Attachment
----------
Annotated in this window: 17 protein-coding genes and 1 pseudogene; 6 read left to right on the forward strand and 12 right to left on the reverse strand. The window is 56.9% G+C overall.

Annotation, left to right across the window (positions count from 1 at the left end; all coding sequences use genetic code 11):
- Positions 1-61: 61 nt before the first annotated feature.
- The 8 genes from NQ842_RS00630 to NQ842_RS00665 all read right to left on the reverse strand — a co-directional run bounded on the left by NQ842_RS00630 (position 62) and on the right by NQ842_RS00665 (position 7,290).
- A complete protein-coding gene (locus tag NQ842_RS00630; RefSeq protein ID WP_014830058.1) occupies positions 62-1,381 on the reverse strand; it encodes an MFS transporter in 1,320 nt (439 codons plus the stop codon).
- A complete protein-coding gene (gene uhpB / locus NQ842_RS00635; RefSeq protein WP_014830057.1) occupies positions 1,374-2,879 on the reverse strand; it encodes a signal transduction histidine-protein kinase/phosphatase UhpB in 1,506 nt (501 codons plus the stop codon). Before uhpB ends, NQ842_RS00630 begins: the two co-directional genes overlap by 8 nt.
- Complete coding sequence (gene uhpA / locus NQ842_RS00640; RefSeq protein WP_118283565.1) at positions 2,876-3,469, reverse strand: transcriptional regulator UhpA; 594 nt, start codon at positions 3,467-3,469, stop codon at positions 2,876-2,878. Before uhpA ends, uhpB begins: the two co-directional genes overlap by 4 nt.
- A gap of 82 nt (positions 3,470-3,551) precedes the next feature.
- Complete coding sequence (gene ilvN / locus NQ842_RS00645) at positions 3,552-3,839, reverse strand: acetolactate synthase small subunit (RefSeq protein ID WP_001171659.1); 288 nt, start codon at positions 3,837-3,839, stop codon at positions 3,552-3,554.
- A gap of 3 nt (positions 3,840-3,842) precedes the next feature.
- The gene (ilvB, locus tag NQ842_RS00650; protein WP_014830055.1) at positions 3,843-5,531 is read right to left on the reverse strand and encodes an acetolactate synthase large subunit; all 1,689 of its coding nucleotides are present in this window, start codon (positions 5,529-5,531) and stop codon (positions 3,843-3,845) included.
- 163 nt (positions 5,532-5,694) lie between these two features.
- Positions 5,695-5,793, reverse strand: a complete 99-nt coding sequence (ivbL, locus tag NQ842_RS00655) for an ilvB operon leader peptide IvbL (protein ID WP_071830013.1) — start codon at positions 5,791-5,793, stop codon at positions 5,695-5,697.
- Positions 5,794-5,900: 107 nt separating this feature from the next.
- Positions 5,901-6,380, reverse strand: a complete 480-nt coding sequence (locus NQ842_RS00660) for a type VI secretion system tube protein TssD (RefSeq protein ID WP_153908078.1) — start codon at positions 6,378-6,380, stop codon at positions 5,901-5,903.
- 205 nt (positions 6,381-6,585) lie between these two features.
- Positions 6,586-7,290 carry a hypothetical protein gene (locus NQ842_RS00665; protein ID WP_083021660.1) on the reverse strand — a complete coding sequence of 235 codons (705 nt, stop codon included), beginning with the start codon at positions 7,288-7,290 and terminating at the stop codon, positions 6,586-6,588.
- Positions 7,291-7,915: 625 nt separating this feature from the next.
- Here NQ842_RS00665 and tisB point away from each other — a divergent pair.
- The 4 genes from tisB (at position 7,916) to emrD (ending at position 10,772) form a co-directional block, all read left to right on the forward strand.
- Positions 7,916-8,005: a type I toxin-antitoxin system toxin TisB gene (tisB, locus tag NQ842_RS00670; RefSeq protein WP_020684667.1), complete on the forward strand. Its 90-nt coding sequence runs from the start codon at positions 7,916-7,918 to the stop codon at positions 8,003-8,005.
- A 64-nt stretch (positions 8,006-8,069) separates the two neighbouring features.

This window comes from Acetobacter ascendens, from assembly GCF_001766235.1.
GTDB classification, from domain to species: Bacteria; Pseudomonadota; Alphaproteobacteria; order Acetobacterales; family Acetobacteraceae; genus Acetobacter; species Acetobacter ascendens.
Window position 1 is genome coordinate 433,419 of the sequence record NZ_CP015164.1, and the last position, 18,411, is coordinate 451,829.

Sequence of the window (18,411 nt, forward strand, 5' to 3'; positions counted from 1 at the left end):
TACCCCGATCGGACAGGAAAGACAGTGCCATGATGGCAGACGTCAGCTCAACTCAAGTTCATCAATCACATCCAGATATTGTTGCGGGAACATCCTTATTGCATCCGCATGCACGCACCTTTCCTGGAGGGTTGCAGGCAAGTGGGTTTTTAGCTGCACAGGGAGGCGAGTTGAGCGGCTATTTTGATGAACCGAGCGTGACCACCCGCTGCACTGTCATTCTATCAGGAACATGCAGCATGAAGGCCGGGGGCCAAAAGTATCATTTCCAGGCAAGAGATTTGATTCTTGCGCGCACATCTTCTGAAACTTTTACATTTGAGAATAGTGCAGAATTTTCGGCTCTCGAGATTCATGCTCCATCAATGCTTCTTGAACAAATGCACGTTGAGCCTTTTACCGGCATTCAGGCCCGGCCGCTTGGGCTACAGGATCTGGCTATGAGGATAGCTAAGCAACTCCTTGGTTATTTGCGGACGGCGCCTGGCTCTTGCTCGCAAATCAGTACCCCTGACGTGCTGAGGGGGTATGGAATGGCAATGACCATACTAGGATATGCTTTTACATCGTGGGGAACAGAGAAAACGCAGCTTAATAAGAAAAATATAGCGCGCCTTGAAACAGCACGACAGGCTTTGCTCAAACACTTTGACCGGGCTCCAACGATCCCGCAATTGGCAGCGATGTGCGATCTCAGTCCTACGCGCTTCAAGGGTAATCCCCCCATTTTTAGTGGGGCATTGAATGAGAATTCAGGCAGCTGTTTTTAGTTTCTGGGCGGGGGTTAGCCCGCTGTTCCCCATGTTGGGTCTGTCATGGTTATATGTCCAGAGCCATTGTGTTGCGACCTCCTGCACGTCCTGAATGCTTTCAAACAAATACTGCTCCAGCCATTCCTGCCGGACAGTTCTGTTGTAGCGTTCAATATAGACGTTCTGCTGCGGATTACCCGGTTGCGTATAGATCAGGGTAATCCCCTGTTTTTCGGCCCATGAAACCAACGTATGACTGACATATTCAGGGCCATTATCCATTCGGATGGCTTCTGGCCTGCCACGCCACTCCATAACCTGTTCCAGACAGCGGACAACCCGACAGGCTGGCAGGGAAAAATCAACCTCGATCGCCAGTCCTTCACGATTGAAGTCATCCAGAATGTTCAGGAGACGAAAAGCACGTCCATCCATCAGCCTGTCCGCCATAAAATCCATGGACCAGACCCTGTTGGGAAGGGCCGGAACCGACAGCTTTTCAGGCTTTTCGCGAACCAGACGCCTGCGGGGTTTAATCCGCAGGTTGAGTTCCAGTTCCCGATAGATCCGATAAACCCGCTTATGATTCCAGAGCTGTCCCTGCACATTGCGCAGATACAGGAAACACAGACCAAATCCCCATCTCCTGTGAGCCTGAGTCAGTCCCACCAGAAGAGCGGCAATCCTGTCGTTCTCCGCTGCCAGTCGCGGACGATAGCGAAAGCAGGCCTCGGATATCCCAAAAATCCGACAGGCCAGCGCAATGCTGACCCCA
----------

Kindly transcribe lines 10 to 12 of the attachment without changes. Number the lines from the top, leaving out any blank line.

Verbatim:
- A gap of 3 nt (positions 3,840-3,842) precedes the next feature.
- The gene (ilvB, locus tag NQ842_RS00650; protein WP_014830055.1) at positions 3,843-5,531 is read right to left on the reverse strand and encodes an acetolactate synthase large subunit; all 1,689 of its coding nucleotides are present in this window, start codon (positions 5,529-5,531) and stop codon (positions 3,843-3,845) included.
- 163 nt (positions 5,532-5,694) lie between these two features.